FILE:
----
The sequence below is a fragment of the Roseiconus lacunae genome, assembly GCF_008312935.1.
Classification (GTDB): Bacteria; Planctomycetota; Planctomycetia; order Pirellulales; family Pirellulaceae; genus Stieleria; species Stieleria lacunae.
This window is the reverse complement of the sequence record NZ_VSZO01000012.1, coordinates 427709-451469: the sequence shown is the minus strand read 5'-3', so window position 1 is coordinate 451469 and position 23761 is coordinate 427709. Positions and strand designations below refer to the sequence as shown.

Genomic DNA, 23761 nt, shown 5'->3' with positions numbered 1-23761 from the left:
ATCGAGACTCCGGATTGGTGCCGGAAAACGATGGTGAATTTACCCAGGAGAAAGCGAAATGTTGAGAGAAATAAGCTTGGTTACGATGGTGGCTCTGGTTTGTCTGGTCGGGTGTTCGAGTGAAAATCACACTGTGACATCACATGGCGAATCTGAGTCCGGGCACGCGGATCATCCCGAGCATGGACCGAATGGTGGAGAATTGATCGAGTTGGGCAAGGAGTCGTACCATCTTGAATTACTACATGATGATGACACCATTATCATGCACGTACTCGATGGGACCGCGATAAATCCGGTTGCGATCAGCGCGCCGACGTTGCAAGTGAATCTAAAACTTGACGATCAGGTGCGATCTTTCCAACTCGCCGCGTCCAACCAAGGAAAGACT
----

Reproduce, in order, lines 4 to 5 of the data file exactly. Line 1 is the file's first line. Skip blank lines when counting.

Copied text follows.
Genomic DNA, 23761 nt, shown 5'->3' with positions numbered 1-23761 from the left:
ATCGAGACTCCGGATTGGTGCCGGAAAACGATGGTGAATTTACCCAGGAGAAAGCGAAATGTTGAGAGAAATAAGCTTGGTTACGATGGTGGCTCTGGTTTGTCTGGTCGGGTGTTCGAGTGAAAATCACACTGTGACATCACATGGCGAATCTGAGTCCGGGCACGCGGATCATCCCGAGCATGGACCGAATGGTGGAGAATTGATCGAGTTGGGCAAGGAGTCGTACCATCTTGAATTACTACATGATGATGACACCATTATCATGCACGTACTCGATGGGACCGCGATAAATCCGGTTGCGATCAGCGCGCCGACGTTGCAAGTGAATCTAAAACTTGACGATCAGGTGCGATCTTTCCAACTCGCCGCGTCCAACCAAGGAAAGACT